There isn’t much depth to Death Rides a Horse but there is plenty to keep the viewer entertained and coming back for seconds, especially if they are fans of the Italian westerns. Quentin Tarantino fans will find plenty to like, as the spaghetti western-loving director littered Kill Bill: Volume 1 with numerous references to this particular film. The most obvious will be the use of Morricone’s stomping war-cry score, which is used during the showdown between the Crazy 88 and the Bride in the House of Blue Leaves. They’ll also notice that the flashbacks that Bill suffers from when he spots one of the bandits responsible for the death of his family look suspiciously similar to the flashbacks that Bride suffers from when she stares down one of her old colleagues. Oh, and how about the name “Bill?” I’ll leave the rest for you to discover on your own. Overall, almost every single supporting actor blends in with the scenery and the villains are so cookie cutter, they could have been borrowed from any other spaghetti western, but there is enough action, suspense, and charms here for me to give Death Rides a Horse a solid recommendation if you are in the market for some retro action. Just remember that this isn’t Leone or Corbucci territory you’re riding through.
Death Rides a Horse is available on DVD, but it is very difficult to find a good transfer of the film. It is currently available on Netflix Instant Watch.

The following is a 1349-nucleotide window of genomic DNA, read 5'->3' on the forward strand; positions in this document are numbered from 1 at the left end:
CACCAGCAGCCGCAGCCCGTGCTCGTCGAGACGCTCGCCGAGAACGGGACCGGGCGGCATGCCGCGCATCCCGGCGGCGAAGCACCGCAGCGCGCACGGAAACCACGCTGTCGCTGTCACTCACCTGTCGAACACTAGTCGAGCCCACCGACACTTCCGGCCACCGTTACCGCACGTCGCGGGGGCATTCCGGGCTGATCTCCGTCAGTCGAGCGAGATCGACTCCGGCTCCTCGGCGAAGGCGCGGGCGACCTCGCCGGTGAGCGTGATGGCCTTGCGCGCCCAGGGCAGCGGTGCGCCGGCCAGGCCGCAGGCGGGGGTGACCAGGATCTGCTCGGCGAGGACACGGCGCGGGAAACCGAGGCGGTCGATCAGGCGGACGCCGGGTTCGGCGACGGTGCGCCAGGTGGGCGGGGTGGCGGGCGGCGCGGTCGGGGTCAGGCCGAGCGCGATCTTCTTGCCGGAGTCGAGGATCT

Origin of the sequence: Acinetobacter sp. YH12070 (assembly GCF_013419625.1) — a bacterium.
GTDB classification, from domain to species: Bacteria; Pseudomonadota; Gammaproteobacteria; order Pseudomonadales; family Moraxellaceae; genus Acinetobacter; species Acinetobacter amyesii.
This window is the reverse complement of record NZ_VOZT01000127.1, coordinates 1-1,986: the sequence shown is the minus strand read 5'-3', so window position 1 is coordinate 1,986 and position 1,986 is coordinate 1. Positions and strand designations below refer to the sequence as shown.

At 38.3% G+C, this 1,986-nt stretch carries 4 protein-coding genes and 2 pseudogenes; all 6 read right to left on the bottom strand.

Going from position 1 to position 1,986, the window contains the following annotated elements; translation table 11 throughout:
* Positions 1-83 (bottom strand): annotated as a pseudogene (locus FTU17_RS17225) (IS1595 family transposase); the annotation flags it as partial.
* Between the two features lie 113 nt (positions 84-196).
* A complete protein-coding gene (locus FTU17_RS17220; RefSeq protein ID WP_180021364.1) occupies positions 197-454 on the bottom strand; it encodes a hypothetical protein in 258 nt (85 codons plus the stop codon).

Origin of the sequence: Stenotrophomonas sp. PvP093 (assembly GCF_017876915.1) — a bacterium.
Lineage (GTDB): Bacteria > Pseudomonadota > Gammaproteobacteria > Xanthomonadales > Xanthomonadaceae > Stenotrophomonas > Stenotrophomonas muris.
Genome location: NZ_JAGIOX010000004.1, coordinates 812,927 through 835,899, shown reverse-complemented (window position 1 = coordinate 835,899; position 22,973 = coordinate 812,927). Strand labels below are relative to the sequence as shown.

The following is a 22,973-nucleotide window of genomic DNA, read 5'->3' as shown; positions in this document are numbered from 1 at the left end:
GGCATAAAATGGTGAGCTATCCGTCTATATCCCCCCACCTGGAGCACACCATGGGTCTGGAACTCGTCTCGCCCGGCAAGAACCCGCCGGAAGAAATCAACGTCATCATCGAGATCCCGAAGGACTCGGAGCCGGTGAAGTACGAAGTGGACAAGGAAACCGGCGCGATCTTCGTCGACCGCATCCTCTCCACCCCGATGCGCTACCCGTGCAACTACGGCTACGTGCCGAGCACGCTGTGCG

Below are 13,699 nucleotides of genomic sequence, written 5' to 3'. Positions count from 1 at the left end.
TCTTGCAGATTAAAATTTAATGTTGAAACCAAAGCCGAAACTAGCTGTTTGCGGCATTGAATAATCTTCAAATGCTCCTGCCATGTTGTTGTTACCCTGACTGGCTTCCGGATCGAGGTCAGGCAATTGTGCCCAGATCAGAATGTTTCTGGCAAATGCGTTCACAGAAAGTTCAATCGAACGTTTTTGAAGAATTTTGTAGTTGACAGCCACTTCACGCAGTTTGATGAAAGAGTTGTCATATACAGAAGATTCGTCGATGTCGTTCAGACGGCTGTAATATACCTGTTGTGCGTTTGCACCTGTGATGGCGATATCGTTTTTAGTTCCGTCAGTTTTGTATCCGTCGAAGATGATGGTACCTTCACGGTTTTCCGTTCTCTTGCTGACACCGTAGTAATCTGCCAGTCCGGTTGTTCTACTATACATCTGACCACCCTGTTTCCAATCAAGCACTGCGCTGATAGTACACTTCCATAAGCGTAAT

by Steve Habrat
In the stretch of films that John Carpenter made from 1978 to 1982, Escape From New York may be my least favorite of the films that also included Halloween, The Fog, and The Thing. It is these four films that are perhaps the most prolific films of his career (I should also throw in Assault of Precinct 13 and Big Trouble in Little China) and all have their own respectable cult following. Escape From New York is probably his most eccentric film in this stretch, one that broke the horror mold that he was falling into. Escape From New York ventures into science fiction and action territory (Carpenter explored science fiction with his debut film Dark Star in 1974) and the result is a fairly mixed bag of masculine 80’s clichés, inconsistent action sequences, and sputtering suspense. Still, I am willing to forgive in most of these areas but the one that really hurts is the lack of a suspenseful atmosphere that I feel Carpenter did so well. He would return to form, thankfully, in with his 1982 science-fiction chiller The Thing. There would be some magic found in Escape From New York, this first pairing of Carpenter and Kurt Russell, a match made in badass heaven.